Unique to BYOD are threats caused by cross contamination. When a mobile device holds both professional and personal credentials, it makes mobile device security more difficult. It may even be used by other family members for personal use. That simple action could potentially put you and your agency in violation of CJIS compliance.

If law enforcement BYOD is breached

If an agent or officer's personal device was lost or stolen, would your IT team be notified? Do you trust your employees to be honest if an important database was manipulated because a family member accessing BYOD thought it was a different application? Do those using BYOD recognize what constitutes a data breach and what types of incidents should be reported?

Of course, these mobile threat detection and device management guidelines should be included in LE BYOD policy, but that doesn't mean the employee will follow the directive. If the device is lost or stolen, they may not worry about the organization's security concerns; they may instead react to their personal losses. If there is another type of incident that is a more clear breach, they may be too afraid of the repercussions to come forward with the truth.

As previously mentioned, all BYOD and mobile device management policies should include clear language outlining the division between personal and work material on mobile devices. That way, when the worst case scenario happens, there are no questions of responsibility. For example, the organization should have the right—and the ability—to remotely wipe any device holding corporate information. There should be a clear reporting policy without intimidation. Rules for working with an employee post-breach should be the same for both BYOD and department-owned devices whenever possible. An officer frightened of losing their job because they lost their phone may remain silent for as long as possible, which could lead to greater risk of compromise for data and assets.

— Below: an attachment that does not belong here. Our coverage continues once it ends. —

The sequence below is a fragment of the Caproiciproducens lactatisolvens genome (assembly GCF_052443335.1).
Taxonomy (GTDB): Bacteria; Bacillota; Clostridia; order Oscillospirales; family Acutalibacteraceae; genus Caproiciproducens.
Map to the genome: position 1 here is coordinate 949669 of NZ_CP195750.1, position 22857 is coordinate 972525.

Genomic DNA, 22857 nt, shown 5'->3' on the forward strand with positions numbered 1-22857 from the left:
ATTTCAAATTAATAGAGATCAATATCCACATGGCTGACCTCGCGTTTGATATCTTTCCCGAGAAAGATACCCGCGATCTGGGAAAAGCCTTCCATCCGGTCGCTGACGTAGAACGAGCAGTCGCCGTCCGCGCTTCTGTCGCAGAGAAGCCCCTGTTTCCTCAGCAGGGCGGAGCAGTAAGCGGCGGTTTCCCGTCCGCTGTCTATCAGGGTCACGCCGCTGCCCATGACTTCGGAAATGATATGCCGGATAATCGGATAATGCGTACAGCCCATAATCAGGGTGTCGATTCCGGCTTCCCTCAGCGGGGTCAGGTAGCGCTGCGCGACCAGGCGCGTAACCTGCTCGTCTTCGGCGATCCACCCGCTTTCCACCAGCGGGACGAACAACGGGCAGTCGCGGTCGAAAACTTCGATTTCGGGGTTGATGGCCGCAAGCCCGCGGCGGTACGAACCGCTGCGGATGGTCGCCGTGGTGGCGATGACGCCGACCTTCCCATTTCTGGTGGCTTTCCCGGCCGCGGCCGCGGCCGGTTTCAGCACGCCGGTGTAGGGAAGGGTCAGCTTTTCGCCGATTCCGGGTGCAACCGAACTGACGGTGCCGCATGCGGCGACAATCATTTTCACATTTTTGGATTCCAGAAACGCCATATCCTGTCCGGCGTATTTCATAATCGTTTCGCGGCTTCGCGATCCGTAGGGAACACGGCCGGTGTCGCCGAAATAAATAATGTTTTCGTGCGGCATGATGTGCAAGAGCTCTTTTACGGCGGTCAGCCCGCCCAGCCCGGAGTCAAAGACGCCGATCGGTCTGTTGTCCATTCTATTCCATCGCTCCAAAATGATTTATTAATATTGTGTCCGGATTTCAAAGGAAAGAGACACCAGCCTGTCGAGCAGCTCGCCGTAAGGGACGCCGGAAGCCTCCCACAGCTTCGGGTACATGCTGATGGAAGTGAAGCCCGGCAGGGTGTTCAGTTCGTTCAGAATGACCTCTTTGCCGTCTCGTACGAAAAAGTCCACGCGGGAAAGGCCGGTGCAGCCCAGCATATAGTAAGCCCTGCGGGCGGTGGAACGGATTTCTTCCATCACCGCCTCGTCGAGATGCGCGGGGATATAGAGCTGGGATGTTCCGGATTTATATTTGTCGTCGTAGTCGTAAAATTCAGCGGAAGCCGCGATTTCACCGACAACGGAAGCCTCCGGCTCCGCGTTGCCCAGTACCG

Weighing the cost benefits of BYOD for law enforcement

Mobile devices are critical to LE and agencies dedicated to keeping citizens safe, but the data they use is extremely sensitive, and stringent mobile device security is a must. In other industries, BYOD is seen as a cost-saving measure, but don't expect this to be the case in LE. First, devices used by LE need to be reliable; LE shouldn’t use a phone/data service plan that has spotty coverage and limited range. They need devices that are able to handle the mobile device security measures necessary to meet CJIS compliance.  Some states, for example California, require the employer to compensate their employees for the use of their device when conducting agency business. 

Devices used by LE are valuable to criminals, and not just cyber criminals. The FBI has well-defined parameters of what constitutes personally identifiable information (PII), and PII's protection is a priority. Any time BYOD is used, it puts the user's PII at risk, especially if the device ends up in the hands of an alleged criminal. Some agencies may decide that it is better to keep personal and work materials separate, including not conducting private activities on department-issued devices.

Learn more about keeping your mobile business secure with mobile cyber security measures from Verizon.

The author of this content is a paid contributor for Verizon.